984263bc 2136.Ic fc :
99512ac4
PA
2137.Bl -tag -width ".Va HISTSIZE"
2138.It Va FCEDIT
10185af4 2139Name of the editor to use for history editing.
99512ac4 2140.It Va HISTSIZE
984263bc
MD
2141The number of previous commands that are accessible.
2142.El
2143.It Ic fg Op Ar job
2144Move the specified
2145.Ar job
2146or the current job to the foreground.
99512ac4
PA
2147.It Ic getopts Ar optstring var
2148The
2149.Tn POSIX
984263bc
MD
2150.Ic getopts
2151command.
2152The
2153.Ic getopts
2154command deprecates the older
2155.Xr getopt 1
2156command.
2157The first argument should be a series of letters, each possibly
2158followed by a colon which indicates that the option takes an argument.
10185af4
PA
2159The specified variable is set to the parsed option.
2160The index of
984263bc 2161the next argument is placed into the shell variable
99512ac4 2162.Va OPTIND .
984263bc 2163If an option takes an argument, it is placed into the shell variable
99512ac4 2164.Va OPTARG .
984263bc 2165If an invalid option is encountered,
99512ac4 2166.Ar var
984263bc 2167is set to
cca2c150 2168.Ql \&? .
984263bc
MD
2169It returns a false value (1) when it encounters the end of the options.
2170.It Ic hash Oo Fl rv Oc Op Ar command ...
2171The shell maintains a hash table which remembers the locations of commands.
2172With no arguments whatsoever, the
2173.Ic hash
2174command prints out the contents of this table.
2175Entries which have not been looked at since the last
2176.Ic cd
2177command are marked with an asterisk;
2178it is possible for these entries to be invalid.
2179.Pp
2180With arguments, the
2181.Ic hash
2182command removes each specified
2183.Ar command
2184from the hash table (unless they are functions) and then locates it.
2185With the
2186.Fl v
2187option,
2188.Ic hash
2189prints the locations of the commands as it finds them.
2190The
2191.Fl r
2192option causes the
2193.Ic hash
2194command to delete all the entries in the hash table except for functions.
2195.It Ic jobid Op Ar job
99512ac4 2196Print the process IDs of the processes in the specified
984263bc
MD
2197.Ar job .
2198If the
2199.Ar job
2200argument is omitted, use the current job.
9d7989de 2201.It Ic jobs Oo Fl lps Oc Op Ar job ...
984263bc
MD
2202Print information about the specified jobs, or all jobs if no
2203.Ar job
2204argument is given.
2205The information printed includes job ID, status and command name.
2206.Pp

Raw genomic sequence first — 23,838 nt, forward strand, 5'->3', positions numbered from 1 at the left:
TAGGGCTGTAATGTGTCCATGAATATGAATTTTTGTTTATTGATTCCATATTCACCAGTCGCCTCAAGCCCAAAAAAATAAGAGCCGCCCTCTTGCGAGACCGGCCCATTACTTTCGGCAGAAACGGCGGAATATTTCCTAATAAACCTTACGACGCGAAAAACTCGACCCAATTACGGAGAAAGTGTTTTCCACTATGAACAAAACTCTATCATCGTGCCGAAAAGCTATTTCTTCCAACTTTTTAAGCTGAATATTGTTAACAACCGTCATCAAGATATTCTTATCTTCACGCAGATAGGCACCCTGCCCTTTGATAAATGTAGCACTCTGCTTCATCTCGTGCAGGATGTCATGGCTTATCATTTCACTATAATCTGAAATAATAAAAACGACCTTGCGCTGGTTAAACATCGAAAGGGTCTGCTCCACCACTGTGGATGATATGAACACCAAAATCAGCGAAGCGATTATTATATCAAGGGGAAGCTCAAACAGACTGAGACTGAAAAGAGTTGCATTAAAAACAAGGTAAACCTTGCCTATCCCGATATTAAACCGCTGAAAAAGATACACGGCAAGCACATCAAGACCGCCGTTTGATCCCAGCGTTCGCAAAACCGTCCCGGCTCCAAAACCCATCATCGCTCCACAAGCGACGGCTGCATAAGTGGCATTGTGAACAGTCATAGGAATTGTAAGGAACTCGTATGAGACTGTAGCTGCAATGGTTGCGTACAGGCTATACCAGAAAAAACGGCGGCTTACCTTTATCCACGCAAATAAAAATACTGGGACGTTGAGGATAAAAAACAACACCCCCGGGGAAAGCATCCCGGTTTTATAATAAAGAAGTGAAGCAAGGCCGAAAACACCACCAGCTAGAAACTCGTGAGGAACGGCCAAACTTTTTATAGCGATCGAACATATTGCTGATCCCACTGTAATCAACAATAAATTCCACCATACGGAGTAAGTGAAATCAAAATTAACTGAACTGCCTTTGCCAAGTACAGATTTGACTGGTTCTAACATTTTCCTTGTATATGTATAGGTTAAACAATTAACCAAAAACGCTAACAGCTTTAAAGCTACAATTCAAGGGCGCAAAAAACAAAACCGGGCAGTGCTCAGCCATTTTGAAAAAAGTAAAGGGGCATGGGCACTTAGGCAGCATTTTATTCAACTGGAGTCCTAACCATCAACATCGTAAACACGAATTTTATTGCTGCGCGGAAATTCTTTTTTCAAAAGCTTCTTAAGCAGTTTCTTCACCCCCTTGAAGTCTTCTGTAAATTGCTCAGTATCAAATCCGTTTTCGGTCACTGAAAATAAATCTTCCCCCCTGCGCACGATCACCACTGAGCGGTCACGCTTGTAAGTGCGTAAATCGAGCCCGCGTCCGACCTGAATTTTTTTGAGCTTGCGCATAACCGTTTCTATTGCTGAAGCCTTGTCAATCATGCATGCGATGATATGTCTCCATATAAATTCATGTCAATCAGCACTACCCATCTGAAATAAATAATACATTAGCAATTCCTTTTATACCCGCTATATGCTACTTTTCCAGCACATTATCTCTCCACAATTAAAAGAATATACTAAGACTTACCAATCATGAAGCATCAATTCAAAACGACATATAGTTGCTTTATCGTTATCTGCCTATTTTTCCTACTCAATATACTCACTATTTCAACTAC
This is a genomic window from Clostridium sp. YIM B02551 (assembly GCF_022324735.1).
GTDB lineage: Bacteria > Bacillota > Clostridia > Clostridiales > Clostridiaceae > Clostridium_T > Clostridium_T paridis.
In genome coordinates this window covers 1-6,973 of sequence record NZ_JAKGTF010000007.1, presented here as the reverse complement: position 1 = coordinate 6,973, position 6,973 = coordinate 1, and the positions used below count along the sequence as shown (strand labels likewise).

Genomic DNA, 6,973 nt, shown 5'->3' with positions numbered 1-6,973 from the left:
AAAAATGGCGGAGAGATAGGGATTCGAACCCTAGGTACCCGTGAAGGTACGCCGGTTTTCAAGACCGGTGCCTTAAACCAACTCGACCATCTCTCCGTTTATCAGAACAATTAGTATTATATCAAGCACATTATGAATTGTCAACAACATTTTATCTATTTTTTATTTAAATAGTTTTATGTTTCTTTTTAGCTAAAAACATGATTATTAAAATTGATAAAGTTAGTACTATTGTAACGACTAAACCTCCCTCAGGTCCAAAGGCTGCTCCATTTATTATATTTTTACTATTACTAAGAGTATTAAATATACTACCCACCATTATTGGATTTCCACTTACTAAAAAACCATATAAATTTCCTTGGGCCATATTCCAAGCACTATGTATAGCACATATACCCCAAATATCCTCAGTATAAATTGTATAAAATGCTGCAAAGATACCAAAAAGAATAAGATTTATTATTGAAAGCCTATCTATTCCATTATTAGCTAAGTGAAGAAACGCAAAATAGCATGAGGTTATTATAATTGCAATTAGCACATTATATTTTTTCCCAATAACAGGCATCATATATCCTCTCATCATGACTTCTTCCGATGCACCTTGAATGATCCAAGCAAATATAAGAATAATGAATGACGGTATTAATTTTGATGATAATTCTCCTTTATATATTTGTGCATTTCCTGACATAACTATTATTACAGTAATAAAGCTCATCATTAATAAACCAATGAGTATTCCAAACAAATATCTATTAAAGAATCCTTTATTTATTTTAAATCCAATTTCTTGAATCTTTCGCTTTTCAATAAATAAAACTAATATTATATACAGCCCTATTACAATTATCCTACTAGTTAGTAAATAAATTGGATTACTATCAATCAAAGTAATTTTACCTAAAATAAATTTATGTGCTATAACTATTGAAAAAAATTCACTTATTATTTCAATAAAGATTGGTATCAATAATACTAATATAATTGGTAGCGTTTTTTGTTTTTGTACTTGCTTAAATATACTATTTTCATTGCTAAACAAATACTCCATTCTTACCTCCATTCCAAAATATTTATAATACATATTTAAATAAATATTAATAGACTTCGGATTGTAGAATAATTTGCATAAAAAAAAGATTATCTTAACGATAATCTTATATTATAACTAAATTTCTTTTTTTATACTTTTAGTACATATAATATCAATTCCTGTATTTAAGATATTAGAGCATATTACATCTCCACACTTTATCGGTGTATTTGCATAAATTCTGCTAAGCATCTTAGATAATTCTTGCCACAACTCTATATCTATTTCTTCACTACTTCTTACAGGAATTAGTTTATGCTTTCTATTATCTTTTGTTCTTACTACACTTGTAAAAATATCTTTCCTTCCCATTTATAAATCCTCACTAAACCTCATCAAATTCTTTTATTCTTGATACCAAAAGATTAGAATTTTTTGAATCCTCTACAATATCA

2207If the
2208.Fl l
2209option is specified, the PID of each job is also printed.
2210If the
9d7989de
PA
2211.Fl p
2212option is specified, only the process IDs for the process group leaders
2213are printed, one per line.
2214If the
984263bc 2215.Fl s
9d7989de
PA
2216option is specified, only the PIDs of the job commands are printed, one per
2217line.
99512ac4
PA
2218.It Ic kill
2219A built-in equivalent of
2220.Xr kill 1
2221that additionally supports sending signals to jobs.
10185af4
PA
2222.It Ic local Oo Ar variable ... Oc Op Fl
2223See the
2224.Sx Functions
2225subsection.
99512ac4
PA
2226.It Ic printf
2227A built-in equivalent of
2228.Xr printf 1 .
10185af4
PA
2229.It Ic pwd Op Fl L | P
2230Print the path of the current directory.
2231The built-in command may
984263bc
MD
2232differ from the program of the same name because the
2233built-in command remembers what the current directory
10185af4
PA
2234is rather than recomputing it each time.
2235This makes
2236it faster.
2237However, if the current directory is
984263bc
MD
2238renamed,
2239the built-in version of
2240.Xr pwd 1
2241will continue to print the old name for the directory.
2242.Pp
2243If the
2244.Fl P
2245option is specified, symbolic links are resolved.
2246If the
2247.Fl L
2248option is specified, the shell's notion of the current directory
2249is printed (symbolic links are not resolved).
2250This is the default.
99512ac4
PA
2251.It Ic read Oo Fl p Ar prompt Oc Oo
2252.Fl t Ar timeout Oc Oo Fl er Oc Ar variable ...
984263bc
MD
2253The
2254.Ar prompt
2255is printed if the
2256.Fl p
2257option is specified
10185af4
PA
2258and the standard input is a terminal.
2259Then a line is
2260read from the standard input.
2261The trailing newline
984263bc
MD
2262is deleted from the line and the line is split as
2263described in the section on
2264.Sx White Space Splitting (Field Splitting)
2265above, and
2266the pieces are assigned to the variables in order.
2267If there are more pieces than variables, the remaining